GDOT won’t allow supporters to hang banner featuring missing Hall County 12-year-old above highway

GAINESVILLE, Ga. — Community members hoping to bring attention to a 12-year-old girl who vanished from her Hall County home more than a month ago encountered a setback Friday as they tried to unveil a new banner.

Maria Gomez-Perez vanished from her home in late May. On Friday, the community planned to hang a large banner displaying her picture up on a pedestrian bridge over Jesse Jewell Parkway.

Instead, the five-foot banner, which offers a $50,000 reward for Gomez-Perez’s safe return, is posted on the street corner several yards from the bridge.

Officials with the Georgia Department of Transportation said they would rather feature the child’s picture on electronic billboards around the county.

Still, the man who had the banners made said he’s hopeful that he can get the sign hung on the bridge overhead.

Stefan Lebron didn’t know the family before Maria’s disappearance but felt for them.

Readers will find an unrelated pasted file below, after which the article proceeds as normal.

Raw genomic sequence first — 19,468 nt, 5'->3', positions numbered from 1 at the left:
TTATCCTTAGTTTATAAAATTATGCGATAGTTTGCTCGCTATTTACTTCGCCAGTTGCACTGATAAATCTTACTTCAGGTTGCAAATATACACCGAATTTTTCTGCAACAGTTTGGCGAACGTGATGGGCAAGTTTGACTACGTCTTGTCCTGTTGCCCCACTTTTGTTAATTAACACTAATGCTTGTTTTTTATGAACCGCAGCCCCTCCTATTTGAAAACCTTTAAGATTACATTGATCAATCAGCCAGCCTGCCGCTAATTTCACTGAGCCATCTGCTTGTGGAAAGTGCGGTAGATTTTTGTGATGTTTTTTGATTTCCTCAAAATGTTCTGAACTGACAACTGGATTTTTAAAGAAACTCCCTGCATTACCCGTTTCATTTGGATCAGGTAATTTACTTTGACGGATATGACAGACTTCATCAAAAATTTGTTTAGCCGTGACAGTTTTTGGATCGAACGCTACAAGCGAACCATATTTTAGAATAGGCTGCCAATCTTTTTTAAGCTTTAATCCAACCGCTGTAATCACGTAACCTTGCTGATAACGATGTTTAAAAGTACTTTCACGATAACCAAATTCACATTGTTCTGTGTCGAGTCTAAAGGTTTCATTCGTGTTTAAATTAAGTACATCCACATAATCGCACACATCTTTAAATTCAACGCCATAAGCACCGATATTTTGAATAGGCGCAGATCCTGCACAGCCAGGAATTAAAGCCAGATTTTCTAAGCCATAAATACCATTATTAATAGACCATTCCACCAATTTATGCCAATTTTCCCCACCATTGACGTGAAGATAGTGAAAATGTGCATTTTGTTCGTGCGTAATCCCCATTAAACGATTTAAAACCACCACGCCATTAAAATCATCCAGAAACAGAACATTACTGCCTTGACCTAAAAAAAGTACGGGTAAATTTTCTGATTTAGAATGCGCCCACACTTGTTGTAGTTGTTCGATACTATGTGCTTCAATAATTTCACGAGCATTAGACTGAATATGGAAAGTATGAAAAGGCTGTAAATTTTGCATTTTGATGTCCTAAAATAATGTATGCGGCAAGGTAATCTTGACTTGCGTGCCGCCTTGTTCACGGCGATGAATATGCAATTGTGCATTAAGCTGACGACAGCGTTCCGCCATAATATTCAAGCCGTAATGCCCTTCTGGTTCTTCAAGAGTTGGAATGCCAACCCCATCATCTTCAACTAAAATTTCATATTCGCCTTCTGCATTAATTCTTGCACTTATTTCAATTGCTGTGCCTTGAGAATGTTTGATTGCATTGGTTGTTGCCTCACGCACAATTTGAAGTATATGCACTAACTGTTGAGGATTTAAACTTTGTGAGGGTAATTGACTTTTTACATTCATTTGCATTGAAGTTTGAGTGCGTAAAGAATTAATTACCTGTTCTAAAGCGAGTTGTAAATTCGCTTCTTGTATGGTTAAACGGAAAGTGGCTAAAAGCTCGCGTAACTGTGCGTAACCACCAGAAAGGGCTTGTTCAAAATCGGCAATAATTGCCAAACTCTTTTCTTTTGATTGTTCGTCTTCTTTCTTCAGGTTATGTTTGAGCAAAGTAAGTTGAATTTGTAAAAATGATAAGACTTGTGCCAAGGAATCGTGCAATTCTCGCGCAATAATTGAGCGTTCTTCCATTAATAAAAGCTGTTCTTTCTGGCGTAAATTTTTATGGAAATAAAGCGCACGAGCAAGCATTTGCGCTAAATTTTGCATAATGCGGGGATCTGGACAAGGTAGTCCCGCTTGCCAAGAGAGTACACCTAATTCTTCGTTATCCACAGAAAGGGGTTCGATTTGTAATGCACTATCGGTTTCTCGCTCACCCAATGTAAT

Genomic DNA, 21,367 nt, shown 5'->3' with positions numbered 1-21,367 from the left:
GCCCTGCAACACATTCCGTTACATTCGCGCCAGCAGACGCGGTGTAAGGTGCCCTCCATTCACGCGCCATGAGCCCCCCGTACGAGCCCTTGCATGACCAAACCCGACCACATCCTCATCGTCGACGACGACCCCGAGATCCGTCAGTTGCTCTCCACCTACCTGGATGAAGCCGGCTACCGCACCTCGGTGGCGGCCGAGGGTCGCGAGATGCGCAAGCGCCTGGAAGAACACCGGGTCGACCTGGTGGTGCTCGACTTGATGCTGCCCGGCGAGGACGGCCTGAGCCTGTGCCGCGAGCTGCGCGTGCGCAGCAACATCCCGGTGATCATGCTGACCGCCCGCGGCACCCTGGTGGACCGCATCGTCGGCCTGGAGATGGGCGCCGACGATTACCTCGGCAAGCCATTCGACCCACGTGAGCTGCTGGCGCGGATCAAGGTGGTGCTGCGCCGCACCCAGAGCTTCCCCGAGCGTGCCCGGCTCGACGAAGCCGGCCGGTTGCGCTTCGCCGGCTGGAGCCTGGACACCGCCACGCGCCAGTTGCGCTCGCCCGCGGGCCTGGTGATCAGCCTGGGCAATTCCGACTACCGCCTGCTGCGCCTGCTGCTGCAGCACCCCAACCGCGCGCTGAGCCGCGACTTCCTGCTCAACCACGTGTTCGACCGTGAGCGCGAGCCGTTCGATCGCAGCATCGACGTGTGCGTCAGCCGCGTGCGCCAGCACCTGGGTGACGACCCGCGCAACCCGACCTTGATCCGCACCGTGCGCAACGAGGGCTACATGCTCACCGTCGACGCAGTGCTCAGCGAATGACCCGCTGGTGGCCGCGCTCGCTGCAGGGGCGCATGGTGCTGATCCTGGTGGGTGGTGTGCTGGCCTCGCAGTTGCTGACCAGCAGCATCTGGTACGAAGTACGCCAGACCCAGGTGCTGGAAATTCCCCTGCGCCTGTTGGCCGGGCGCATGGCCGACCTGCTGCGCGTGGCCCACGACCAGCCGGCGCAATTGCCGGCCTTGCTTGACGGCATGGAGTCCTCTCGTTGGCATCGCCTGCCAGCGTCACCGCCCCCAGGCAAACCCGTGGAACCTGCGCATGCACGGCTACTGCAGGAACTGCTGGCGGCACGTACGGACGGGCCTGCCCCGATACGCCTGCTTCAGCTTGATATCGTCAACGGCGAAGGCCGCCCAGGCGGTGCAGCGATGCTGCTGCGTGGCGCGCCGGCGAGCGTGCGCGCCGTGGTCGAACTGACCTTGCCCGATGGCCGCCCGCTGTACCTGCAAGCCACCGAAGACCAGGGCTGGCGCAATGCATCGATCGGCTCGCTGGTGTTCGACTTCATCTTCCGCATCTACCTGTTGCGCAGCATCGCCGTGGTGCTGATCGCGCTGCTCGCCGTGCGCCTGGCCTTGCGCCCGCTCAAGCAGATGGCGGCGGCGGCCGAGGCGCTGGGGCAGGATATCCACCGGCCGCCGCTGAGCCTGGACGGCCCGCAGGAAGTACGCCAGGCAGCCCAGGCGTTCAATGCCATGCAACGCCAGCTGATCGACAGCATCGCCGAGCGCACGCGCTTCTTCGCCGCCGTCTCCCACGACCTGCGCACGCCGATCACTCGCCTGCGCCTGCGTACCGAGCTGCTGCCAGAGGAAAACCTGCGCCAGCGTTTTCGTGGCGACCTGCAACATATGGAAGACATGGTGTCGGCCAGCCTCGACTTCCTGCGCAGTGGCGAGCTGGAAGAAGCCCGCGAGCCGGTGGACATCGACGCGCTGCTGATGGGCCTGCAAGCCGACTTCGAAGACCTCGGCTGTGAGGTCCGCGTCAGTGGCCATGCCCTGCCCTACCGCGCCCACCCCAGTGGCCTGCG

“I have a four-year-old daughter and a 2-year-old son, so I have to apply the same principles as if this happened to me,” Lebron said. “Not only that, you have to take initiative.

GDOT spokesperson Elizabeth Johnson said in a statement to Channel 2′s Bryan Mims:

“GDOT Traffic Ops Department felt there was a better way to get information regarding Maria Gomez’s disappearance to the motoring public rather than a banner in one location.”

Johnson said the agency spoke to the City of Gainesville, asking if the message could appear on the electronic billboards. Mayor Sam Couvillon said Maria’s picture has been posted on six electronic billboards for more than a week.

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Community activist Art Gallegos said that isn’t enough.

“I think it’s fundamental that we have a banner that signifies so much, not just for the Latino community, but for Gainesville in general,” Gallagos said. “People need to know that we have not forgotten. We will not forget.”


Her father, Andres Gomez, spoke to Channel 2′s Bryan Mims through a translator Friday. He said that all the community attention is keeping him strong.

“Seeing everybody that’s coming together, you’re not giving up, thank you so much,” he told the crowd.

He said prayer and his faith in God is keeping him hopeful his little girl will come home.

He said she immigrated to the U.S. from Guatemala to live with him about five or six years ago. She was a student at Lyman Elementary School.

Investigators say they have received dozens of tips thanks to the reward being funded by anonymous donors, but none of them have panned out and they have no leads as to where she may be or what might have happened.

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